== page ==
WASHINGTON — The U.S. Department of Commerce has determined preliminarily that exporters of steel truck wheels from China have been dumping the product in the U.S. at a margin of 231.7 percent.
As a result, Commerce has instructed U.S. Customs and Border Protection to collect cash deposits from importers of certain steel wheels from China based on these preliminary rates.
The anti-dumping duties are in addition to countervailing duties ranging from 48.75 to 172.51 percent that Commerce announced in August.
The Commerce investigation into this category is in response to a petition brought in April by Accuride Corp. of Evansville, Ind., and Maxion Wheels Akron L.L.C. of Akron.
The investigation covers on-the-road steel wheels, discs and rims for tubeless tires with nominal rim diameters of 22.5 and 24.5 inches, regardless of width, Commerce said. Such wheels generally are used on Class 6, 7, and 8 commercial vehicles. including tractors, semi-trailers, dump trucks, garbage trucks, concrete mixers, and buses.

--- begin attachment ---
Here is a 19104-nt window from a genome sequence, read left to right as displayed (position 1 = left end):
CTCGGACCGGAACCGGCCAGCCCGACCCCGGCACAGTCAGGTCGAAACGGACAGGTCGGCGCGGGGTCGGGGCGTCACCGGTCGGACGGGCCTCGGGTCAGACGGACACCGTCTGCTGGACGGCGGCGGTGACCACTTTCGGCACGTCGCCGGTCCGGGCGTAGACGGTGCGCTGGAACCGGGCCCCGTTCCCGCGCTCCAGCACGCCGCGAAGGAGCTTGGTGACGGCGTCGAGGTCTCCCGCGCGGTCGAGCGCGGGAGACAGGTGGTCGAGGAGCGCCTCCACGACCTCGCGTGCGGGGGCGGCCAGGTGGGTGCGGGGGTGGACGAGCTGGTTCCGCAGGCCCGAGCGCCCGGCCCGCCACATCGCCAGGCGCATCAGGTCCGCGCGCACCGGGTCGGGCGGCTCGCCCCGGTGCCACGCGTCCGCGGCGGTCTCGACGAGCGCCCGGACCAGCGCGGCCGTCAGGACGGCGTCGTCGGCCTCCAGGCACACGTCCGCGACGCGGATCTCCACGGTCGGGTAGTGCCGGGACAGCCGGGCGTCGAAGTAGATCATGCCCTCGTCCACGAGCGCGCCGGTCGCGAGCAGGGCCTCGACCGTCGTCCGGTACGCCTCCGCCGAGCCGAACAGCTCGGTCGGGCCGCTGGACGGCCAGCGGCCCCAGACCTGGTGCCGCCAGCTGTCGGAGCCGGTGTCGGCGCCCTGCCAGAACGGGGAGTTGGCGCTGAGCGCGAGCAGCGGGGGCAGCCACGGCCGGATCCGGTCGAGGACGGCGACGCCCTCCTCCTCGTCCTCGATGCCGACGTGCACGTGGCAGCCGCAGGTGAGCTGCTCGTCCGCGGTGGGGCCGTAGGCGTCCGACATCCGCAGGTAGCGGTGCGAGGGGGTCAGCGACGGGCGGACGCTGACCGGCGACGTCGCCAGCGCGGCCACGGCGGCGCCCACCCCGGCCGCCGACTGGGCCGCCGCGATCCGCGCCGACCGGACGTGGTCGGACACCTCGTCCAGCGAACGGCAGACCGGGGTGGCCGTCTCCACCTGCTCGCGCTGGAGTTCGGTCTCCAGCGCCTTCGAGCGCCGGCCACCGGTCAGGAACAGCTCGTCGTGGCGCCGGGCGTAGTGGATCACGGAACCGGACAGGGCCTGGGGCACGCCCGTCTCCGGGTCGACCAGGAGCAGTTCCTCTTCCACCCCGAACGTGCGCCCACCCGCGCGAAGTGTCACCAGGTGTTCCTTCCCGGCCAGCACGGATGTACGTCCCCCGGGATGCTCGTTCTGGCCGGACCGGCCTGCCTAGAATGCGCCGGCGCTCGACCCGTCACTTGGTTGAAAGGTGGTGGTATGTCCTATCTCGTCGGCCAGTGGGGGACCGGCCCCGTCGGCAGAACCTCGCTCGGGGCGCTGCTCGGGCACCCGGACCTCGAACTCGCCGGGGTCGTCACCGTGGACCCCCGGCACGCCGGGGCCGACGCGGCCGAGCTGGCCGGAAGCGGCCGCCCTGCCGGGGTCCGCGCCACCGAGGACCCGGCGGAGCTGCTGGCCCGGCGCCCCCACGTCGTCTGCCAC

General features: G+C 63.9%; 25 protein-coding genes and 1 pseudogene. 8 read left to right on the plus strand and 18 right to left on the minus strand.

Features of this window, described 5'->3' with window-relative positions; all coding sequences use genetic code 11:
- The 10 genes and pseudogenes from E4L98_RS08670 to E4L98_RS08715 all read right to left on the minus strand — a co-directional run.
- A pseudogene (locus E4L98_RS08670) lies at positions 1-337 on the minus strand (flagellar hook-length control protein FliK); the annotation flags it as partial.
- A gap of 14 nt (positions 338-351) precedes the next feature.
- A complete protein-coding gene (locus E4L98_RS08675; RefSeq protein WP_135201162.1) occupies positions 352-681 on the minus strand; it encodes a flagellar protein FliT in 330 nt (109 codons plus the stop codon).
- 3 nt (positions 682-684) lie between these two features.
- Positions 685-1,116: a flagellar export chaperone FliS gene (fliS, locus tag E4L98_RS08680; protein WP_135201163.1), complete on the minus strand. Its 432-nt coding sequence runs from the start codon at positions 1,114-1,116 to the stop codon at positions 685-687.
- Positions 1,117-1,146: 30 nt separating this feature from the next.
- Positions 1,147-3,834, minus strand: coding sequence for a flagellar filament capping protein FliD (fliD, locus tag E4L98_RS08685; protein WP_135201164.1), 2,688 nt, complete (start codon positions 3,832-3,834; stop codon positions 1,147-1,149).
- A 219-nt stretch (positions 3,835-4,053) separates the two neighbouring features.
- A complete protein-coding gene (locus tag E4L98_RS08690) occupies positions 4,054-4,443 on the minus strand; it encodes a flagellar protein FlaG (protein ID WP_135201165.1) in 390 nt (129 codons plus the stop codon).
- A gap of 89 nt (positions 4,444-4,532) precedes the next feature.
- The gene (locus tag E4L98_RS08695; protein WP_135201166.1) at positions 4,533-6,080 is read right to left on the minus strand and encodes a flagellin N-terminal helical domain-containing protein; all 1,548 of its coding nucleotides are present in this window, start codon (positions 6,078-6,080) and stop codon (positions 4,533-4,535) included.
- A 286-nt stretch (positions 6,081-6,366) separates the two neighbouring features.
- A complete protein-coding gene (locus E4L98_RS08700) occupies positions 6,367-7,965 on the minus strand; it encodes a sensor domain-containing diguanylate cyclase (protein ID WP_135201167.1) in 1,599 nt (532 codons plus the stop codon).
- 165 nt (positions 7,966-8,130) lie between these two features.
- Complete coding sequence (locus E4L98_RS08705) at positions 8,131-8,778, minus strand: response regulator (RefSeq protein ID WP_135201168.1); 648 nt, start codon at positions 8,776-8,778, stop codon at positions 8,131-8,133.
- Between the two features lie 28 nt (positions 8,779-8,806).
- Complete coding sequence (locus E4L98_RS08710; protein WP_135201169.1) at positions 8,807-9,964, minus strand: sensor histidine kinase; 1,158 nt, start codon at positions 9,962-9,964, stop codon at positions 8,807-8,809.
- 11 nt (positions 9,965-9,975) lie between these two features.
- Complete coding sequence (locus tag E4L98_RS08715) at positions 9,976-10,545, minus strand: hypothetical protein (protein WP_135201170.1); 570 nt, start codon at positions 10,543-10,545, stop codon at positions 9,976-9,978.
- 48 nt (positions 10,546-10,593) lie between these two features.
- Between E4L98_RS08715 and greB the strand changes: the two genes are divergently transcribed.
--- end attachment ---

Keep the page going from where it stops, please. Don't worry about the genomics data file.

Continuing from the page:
In 2017, U.S. imports of the targeted steel wheels from China were valued at an estimated $388 million.
Commerce is scheduled to announce the final determination on both antidumping and countervailing duties on or about Jan. 8.
If Commerce's final determination is affirmative, the U.S. International Trade Commission (ITC) will be scheduled to make its final injury determination on Feb. 21.
If Commerce makes affirmative final determination in either or both of the antidumping and countervailing investigations, and the ITC concurs, Commerce will issue orders for import duties.
If Commerce makes a negative final determination in either case, or the ITC makes a negative final determination of injury, the investigation will be terminated and no order will be issued.